Monday, October 31, 2011

Riots in Retrospect

Christian Davenport and Will Moore have a new podcast, where they discuss their views on media coverage of occasions of dissent/repression/human rights violations.  They do a very nice job with their first effort of talking about how they think about conflict and media coverage of it.  It is not jargony at all, but does a nice of applying some good social science ideas to the topics at hand.  They also provide a nice counter-balance since they tend to see dissent as a good thing (or at least not as inherently bad). 

The first one is on the London riots.  I just want to speak to one bit of the conclusion where they consider a prediction someone made about riots next occurring the US after the Arab Spring and after London.  CD suggests Detroit as a potential place to spark, given how badly it has done as a city.  I would suggest that a different way to approach it is to figure which cities have the worst records of police violence and police reputations.  The key spark in London was a guy (a black guy) who got shot by the cops, and the cops were less than responsive when the community sought more information.  The LA riots were not just in the aftermath of the Rodney King beating and the officers being acquitted--we learned later that police abuse--Rampart division in particular--was pretty extreme.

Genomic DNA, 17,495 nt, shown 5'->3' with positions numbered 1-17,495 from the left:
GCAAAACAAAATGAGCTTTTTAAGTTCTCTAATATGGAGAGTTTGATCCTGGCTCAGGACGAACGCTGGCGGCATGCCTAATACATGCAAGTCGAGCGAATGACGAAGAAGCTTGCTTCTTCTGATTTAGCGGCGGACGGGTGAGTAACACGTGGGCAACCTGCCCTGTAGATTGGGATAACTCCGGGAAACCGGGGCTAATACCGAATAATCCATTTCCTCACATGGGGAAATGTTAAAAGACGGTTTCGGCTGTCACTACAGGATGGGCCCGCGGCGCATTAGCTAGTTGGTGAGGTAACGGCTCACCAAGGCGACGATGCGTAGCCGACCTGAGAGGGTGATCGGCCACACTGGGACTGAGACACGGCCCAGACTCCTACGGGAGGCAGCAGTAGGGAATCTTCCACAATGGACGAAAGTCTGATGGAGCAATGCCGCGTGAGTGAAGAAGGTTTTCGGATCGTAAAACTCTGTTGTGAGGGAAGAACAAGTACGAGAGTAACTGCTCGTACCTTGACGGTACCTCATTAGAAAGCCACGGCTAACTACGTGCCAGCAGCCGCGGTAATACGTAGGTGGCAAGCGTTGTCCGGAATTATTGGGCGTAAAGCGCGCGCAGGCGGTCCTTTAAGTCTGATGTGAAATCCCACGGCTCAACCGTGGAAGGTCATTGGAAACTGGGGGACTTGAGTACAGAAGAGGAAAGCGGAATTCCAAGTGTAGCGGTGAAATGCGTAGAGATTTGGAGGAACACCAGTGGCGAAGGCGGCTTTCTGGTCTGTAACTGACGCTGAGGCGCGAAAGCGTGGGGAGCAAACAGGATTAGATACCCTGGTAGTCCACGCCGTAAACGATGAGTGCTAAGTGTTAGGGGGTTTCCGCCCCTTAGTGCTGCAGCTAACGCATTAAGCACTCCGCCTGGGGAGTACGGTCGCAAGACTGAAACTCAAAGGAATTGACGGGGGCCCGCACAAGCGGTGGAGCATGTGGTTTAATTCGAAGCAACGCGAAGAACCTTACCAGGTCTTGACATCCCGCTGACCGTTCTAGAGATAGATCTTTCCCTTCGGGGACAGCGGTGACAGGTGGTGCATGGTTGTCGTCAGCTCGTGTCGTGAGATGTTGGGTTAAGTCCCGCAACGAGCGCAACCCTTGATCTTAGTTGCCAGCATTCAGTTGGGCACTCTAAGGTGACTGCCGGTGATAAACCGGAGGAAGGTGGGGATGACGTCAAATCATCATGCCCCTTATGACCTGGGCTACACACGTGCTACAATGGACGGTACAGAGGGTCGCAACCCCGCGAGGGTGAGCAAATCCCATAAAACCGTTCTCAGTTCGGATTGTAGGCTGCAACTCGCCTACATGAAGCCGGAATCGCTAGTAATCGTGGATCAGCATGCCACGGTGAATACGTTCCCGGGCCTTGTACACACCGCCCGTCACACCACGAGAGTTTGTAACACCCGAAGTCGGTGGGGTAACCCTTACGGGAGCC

So, if we had good data (which we probably do not have), we could predict (if I am right) where riots would be most likely.  Still, all it takes really is for one person to get shot by the police to raise questions about the legitimacy of the police and about who has authority.  When that happens, we tend to see anarchy (from the IR sense--absence of government) writ small--alliances, arms races, and conflict spirals.  It was the LA riots that initially inspired by adaptation of the Security Dilemma to Ethnic Conflict (Barry Posen published it first, but I had already been playing with the idea).

Anyhow, I look forward to future CD/WM podcasts, and so should you.

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